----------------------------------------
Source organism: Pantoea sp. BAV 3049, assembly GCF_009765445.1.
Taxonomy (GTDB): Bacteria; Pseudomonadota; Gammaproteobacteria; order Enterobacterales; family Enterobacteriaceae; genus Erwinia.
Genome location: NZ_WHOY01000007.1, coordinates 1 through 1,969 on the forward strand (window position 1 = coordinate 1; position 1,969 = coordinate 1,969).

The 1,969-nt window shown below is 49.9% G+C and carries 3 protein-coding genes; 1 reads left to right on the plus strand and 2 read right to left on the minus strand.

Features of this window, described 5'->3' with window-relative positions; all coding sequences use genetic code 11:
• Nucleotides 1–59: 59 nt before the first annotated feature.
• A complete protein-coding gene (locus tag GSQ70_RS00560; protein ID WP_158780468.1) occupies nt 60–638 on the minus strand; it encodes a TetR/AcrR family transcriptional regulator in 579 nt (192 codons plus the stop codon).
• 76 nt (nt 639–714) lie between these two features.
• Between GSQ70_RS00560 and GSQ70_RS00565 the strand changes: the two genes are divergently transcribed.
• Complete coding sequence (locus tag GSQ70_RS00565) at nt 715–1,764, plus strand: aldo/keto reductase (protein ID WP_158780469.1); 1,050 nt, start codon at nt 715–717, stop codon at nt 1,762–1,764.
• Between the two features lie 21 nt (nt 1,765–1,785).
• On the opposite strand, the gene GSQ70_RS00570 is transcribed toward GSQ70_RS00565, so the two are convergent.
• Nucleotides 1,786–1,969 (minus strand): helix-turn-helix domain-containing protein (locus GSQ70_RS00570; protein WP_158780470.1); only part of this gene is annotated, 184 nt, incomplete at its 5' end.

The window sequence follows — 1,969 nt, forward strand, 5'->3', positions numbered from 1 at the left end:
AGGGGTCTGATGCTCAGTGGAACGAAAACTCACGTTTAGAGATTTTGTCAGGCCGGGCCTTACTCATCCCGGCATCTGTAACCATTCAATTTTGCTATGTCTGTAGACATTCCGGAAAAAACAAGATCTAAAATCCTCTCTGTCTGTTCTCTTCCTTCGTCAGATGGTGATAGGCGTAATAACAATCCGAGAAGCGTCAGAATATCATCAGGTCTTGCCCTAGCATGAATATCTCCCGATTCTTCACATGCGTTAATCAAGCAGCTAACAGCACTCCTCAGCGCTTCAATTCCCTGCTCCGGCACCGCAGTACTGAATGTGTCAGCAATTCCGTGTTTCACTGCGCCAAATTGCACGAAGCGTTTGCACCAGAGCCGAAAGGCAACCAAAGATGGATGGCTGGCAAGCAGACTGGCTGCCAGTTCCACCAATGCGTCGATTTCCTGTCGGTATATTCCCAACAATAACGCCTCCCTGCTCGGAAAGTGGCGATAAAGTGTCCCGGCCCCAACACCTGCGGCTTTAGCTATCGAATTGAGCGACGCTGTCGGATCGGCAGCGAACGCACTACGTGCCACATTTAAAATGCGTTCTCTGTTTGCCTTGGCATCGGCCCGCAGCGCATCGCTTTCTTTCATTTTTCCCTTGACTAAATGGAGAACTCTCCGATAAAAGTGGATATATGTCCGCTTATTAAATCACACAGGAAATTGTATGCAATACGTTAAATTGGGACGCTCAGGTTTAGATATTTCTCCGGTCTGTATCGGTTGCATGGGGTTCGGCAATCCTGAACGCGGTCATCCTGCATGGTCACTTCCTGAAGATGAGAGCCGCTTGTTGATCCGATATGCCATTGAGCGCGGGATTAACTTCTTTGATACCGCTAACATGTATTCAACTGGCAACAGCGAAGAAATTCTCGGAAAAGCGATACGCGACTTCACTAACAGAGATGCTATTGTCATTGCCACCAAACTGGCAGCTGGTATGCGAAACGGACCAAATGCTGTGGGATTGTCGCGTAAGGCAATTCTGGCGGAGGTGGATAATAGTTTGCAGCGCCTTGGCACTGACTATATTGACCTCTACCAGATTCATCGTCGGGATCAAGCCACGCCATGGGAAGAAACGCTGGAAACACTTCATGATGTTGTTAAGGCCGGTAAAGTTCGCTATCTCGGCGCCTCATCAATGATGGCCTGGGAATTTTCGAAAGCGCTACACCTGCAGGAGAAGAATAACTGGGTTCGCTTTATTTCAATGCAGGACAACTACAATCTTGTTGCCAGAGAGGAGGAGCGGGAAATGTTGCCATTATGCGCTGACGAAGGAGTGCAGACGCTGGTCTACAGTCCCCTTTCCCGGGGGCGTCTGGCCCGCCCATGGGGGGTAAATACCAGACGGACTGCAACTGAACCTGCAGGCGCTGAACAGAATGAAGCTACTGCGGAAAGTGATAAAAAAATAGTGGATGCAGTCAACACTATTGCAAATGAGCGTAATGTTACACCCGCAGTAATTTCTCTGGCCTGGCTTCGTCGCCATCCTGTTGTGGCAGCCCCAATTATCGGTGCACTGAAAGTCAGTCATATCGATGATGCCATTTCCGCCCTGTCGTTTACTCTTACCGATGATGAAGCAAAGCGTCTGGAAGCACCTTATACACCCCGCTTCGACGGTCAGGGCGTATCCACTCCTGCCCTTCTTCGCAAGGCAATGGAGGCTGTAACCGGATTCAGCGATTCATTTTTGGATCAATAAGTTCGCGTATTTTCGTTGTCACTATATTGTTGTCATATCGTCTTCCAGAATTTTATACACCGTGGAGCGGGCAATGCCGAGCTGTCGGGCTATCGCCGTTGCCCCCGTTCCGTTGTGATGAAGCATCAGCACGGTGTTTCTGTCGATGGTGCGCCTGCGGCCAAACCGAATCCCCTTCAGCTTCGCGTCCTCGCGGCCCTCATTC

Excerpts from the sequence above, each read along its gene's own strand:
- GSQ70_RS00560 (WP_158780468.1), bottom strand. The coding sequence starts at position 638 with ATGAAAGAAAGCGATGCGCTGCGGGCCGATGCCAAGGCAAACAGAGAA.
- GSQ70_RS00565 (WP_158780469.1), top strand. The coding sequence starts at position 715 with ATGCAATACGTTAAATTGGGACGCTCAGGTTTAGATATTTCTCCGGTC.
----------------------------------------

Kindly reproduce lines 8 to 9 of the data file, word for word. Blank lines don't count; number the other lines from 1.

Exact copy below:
• 76 nt (nt 639–714) lie between these two features.
• Between GSQ70_RS00560 and GSQ70_RS00565 the strand changes: the two genes are divergently transcribed.